Then I realized, this tiny child just thinks this looks like a scab or something. She had her own scab that was healing over. Maybe it does look like an ouchie. Whatever. I laughed, and said, “Nope honey, it’s not an ouchie, it’s called a mole. Can you say mole?” She looked at me with dark serious eyes and said, “Mole. Do I have a mole?” “Yes, you do. You have a very pretty mole.” She touched her lips, where she does, indeed, have a tiny little mole, that will only bother her when she’s a teenager. “Moles are ok,” I told her. “They’re no big deal.” And with that, she smiled, and was off playing. She came back a minute later to tap me very gently on the head and say, “Bonk.” Correct. This kid will be a big fan of slapstick. Somewhere shortly before her second birthday, I got nailed in the head with part of her swingset, and so did she. We were pretending she was flying. She had a moment where she decided whether she was going to laugh or cry. “Aria,” I said to her, and intentionally tapped myself in the head with the offending swing, “Bonk.” It was the first time I ever saw her shake with laughter. It’s still a favorite game. I digress.
In a few short years, Aria will be in Kindergarten, and the kids that have learned that “different is bad” or “different is weird” will already be spreading the message. Now remember whatever your “different” was, or your “weird” or your “not good enough to play with us” scenarios were, and remember you had K-12 of that to varying degrees, and with you on different sides of the fence.
Now know, that as a child, teenager, and adult, you’re often not consciously thinking these things, you’re just feeling like you want to do things, and so you do them. I get adults all the time in my office that procrastinate. They want to stop, but keep doing the behavior anyway. I run them through the scripts they have. Inevitably, it’s along the lines of “I don’t deserve…” “I’ll never get it all done…” “What’s the point…” or “I’ll wreck it somehow…”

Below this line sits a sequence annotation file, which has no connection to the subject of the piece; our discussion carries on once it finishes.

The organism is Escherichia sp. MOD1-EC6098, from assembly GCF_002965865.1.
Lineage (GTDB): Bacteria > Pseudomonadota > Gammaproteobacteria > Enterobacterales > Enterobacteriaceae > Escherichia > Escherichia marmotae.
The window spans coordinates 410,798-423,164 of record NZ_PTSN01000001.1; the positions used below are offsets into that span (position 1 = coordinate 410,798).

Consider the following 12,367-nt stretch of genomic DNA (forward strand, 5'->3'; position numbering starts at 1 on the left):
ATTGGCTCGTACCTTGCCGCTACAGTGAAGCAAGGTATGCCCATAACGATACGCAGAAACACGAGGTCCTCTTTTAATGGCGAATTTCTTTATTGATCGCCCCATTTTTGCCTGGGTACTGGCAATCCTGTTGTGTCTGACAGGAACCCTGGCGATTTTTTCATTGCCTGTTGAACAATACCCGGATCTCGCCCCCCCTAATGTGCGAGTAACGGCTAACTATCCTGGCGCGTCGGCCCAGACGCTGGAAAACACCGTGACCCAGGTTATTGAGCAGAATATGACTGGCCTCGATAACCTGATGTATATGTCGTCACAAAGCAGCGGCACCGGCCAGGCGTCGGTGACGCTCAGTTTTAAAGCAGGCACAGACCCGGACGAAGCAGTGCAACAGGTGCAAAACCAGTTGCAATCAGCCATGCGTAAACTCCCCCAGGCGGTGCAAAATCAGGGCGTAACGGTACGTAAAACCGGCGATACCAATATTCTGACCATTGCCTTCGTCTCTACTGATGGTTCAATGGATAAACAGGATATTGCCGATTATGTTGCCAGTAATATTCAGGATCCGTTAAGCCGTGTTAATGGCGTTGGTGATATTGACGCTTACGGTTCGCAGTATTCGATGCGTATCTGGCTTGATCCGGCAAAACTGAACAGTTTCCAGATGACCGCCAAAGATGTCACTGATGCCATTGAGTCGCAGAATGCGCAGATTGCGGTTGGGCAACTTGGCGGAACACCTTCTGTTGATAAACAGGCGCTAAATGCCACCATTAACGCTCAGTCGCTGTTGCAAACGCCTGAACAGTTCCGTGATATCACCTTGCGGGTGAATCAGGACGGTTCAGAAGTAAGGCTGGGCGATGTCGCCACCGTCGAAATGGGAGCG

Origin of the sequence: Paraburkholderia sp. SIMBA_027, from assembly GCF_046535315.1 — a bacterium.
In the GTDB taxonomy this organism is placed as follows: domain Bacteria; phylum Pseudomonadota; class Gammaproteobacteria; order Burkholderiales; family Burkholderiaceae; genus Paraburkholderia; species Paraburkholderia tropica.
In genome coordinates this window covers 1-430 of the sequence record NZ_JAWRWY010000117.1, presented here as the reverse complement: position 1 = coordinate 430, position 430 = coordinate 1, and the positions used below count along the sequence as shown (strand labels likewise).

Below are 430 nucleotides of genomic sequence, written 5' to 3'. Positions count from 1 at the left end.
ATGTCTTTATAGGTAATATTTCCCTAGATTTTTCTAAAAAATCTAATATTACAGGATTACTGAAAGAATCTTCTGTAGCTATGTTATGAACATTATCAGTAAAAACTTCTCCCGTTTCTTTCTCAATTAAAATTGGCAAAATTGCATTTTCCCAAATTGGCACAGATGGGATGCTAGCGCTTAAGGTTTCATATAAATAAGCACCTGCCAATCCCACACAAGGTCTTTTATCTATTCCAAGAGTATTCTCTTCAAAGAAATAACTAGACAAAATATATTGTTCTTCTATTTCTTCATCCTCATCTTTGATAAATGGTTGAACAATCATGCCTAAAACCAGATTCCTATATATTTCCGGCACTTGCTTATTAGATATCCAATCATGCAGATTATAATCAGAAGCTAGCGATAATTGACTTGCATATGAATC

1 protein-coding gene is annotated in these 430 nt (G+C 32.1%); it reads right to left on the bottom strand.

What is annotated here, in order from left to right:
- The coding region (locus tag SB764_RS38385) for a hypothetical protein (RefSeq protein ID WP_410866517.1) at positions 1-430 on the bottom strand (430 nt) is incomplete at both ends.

So what I tell people about scripts, particularly negative scripts, is that you’ve got to reverse them. “I’m not enough” needs to turn into “I am enough.” Why and How? Well, as I say in a previous blog, would you intentionally talk to a 5-year-old and tell them they’re bad and not enough? (I hope not.) And people say “No!” So I say, “Why should you be any less gentle to yourself? Especially the parts of you that are wounded.”
And the healing begins. People start catching the negative scripts and replacing them with positive ones. It has to be believable to you. You must be able to find evidence in your daily activities that support your positive script. And you’ve got to be brave enough to step outside your comfort zone with the devil you know, and allow yourself to be who you are, really, deep down. The part of you that maybe got wounded, but if allowed out, will heal and flourish, and allow you to succeed in whatever you want to do.
And for anyone that believes deep down they are terrible, I am sorry. That was done to you. Please get help. Because the truth is, and research supports this, and I was astounded by this until I thought about it for a minute: the actual default state of humanity is essentially one of optimism and positive belief. If it wasn’t, honestly, we would have blown ourselves up long ago.
Give yourself permission, on this Valentine’s Day, and every day thereafter, to love. As much as possible. Love you, love the people around you. Love the world. It doesn’t matter if you’re single or not. If you’re single and you feel bad about it, YOU ARE RUNNING A NEGATIVE SCRIPT. You have a belief that’s making you unhappy. Get rid of it.
It takes work, it takes practice, but I promise, it delivers positive results. Beautiful, life-changing results. My sister calls it “Rising Above.” She’s right. It’s about going beyond whatever is limiting you, getting past it, and turning it into something meaningful. You can do it. I love you.
Unfreeze your heart.